Vincent Word Studies - 2 Peter 2:11 - 2:11

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Vincent Word Studies - 2 Peter 2:11 - 2:11

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Power and might (ἰσχύΐ καὶ δυνάμει)

Rev., might and power. The radical idea of ἰσχύς, might, is that of indwelling strength, especially as embodied: might which inheres in physical powers organized and working under individual direction, as an army' which appears in the resistance of physical organisms, as the earth, against which one dashes himself in vain: which dwells in persons or things, and gives them influence or value: which resides in laws or punishments to make them irresistible. This sense comes out clearly in the New Testament in the use of the word and of its cognates. Thus, “Love the Lord thy God with all thy strength” (Mar 12:30): “according to the working of his mighty power” (Eph 1:19). So the kindred adjective ἰχσυρός. “A strong man” (Mat 12:29): a mighty famine (Luk 15:14): his letters are powerful (2Co 10:10): a strong consolation (Heb 6:18): a mighty angel (Rev 18:21). Also the verb ἱσχύω. “It is good for nothing” (Mat 5:13): “shall not be able” (Luk 13:24): “I can do all things” (Phi 4:13): “availeth much” (Jam 5:16).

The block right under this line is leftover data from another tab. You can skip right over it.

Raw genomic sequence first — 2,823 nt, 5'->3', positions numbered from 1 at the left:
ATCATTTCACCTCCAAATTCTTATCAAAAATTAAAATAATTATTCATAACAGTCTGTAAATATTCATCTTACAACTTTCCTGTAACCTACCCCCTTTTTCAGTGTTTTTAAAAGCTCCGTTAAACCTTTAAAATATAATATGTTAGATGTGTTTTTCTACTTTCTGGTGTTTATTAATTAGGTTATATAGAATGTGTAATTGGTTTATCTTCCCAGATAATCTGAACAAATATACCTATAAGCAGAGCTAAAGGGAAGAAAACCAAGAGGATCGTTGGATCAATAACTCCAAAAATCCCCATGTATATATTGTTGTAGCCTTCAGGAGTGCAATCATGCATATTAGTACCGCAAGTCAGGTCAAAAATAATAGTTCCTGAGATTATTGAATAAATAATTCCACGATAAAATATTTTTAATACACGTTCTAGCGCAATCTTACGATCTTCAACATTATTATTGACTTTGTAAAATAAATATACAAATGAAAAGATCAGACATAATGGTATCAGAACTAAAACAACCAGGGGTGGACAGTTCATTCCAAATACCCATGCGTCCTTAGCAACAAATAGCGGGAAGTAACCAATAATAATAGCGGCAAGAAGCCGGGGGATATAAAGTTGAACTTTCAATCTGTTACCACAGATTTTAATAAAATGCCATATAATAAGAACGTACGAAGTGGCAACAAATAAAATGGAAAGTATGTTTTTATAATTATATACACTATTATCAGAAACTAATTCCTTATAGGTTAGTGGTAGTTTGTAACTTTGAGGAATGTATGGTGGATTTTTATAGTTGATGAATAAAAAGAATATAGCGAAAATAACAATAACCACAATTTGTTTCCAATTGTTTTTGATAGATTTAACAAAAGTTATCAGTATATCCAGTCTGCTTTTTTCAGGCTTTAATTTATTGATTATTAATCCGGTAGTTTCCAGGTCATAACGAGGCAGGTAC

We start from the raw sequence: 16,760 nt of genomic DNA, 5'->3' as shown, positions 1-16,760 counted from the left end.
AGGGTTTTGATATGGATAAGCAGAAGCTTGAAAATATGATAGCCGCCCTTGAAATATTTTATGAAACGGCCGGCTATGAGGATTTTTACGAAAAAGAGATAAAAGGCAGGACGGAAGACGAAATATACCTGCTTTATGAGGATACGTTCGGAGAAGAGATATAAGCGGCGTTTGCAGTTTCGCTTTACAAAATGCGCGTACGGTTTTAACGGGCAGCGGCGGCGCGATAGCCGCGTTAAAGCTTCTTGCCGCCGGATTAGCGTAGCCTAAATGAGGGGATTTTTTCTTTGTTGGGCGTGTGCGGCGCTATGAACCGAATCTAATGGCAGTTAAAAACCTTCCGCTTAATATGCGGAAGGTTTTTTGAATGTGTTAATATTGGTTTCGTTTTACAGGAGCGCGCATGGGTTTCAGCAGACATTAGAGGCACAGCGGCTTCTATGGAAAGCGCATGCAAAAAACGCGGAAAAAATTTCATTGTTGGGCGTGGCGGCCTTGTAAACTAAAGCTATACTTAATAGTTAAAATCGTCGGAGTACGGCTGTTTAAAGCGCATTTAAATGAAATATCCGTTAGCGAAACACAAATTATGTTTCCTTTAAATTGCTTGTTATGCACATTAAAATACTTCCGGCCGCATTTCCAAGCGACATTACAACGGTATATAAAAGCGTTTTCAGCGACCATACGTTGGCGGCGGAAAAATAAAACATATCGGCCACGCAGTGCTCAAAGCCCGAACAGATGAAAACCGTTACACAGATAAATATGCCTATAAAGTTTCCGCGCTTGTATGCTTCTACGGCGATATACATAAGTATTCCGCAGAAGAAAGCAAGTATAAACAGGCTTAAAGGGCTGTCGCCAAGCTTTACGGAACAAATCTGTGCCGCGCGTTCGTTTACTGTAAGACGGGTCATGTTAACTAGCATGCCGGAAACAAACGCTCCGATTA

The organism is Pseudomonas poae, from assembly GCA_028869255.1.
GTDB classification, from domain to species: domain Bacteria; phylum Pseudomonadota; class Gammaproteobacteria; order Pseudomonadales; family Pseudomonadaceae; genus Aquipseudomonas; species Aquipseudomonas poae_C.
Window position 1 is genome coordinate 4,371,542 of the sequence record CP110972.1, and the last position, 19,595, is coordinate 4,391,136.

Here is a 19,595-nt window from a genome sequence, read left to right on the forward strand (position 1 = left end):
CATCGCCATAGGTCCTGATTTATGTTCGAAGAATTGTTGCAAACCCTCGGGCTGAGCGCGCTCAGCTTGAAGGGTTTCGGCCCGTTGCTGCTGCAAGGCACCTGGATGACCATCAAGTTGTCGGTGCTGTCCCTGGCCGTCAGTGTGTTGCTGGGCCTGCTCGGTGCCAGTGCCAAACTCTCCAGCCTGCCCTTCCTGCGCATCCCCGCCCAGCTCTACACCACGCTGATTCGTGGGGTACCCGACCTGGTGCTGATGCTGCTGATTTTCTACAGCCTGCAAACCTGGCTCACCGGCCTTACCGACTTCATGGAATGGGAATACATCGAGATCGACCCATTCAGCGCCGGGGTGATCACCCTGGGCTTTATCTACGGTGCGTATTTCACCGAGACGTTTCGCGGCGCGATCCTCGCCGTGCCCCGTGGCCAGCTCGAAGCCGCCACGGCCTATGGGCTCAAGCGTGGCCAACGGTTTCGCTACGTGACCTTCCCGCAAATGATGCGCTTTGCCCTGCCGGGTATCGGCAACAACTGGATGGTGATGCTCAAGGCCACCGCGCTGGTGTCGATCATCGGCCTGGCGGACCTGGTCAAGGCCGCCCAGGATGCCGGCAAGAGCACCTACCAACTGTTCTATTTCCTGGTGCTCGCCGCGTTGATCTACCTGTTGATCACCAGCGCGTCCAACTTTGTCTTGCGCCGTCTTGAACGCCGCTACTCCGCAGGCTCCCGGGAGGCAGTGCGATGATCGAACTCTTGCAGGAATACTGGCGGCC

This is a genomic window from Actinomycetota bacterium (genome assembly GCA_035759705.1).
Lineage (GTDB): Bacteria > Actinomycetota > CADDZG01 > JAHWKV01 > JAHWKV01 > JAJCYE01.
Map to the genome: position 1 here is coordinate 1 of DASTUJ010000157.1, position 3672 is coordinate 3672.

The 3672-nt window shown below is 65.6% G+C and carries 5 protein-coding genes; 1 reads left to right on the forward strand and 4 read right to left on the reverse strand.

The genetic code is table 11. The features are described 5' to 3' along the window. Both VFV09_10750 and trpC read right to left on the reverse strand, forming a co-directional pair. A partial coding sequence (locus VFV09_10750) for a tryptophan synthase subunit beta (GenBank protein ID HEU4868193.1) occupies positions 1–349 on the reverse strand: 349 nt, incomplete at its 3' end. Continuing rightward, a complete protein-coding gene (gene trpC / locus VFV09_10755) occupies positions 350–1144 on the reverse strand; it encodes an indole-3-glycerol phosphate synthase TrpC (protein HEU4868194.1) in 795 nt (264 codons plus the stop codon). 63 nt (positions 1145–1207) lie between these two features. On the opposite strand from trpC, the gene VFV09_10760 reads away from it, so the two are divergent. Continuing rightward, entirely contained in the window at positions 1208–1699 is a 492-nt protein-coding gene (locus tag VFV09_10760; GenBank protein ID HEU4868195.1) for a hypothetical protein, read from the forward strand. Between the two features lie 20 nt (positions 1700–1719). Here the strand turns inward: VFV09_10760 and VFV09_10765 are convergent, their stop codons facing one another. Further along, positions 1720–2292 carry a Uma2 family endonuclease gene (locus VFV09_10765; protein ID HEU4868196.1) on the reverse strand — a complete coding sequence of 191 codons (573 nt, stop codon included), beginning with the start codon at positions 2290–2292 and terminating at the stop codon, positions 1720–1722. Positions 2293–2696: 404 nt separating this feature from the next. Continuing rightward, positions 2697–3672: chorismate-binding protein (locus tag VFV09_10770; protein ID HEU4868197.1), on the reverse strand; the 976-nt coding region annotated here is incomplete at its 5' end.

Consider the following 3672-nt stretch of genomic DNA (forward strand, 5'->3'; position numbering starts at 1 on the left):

Δύναμις is rather ability, faculty: not necessarily manifest, as ἰσχύς: power residing in one by nature. Thus ability (Mat 25:15): virtue (Mar 5:30): power (Luk 24:29; Act 1:8; 1Co 2:4): “strength of sin” (1Co 15:56). So of moral vigor. “Strengthened with might in the inner man” (Eph 3:16): “with all might (Col 1:11). It is, however, mostly power in action, as in the frequent use of δυνάμεις for miracles, mighty works, they being exhibitions of divine virtue. Thus “power unto salvation” (Rom 1:16): the kingdom coming in power” (Mar 9:1): God himself called power - “the right hand of the power” (Mat 26:64), and so in classical Greek used to denote the magistrates or authorities. Also of the angelic powers (Eph 1:21; Rom 8:38; 1Pe 3:22). Generally, then, it may be said that while both words include the idea of manifestation or of power in action, ἰσχύς emphasizes the outward, physical manifestations, and δύναμις the inward, spiritual or moral virtue. Plato (“Protagoras,” 350) draws the distinction thus: “I should not have admitted that the able (δυνατοὺς) are strong (ἰσχυροὺς), though I have admitted that the strong are able. For there is a difference between ability (δύναμιν) and strength (ἰσχύν). The former is given by knowledge as well as by madness or rage; but strength comes from nature and a healthy state of the body. Aristotle (“Rhet.,” i., 5) says “strength (ἰσχὺς) is the power of moving another as one wills; and that other is to be moved either by drawing or pushing or carrying or pressing or compressing; so that the strong (ὁ ἰσχυρὸς) is strong for all or for some of these things.”

Railing judgment

Compare Jud 1:9; Zec 3:1, Zec 3:9.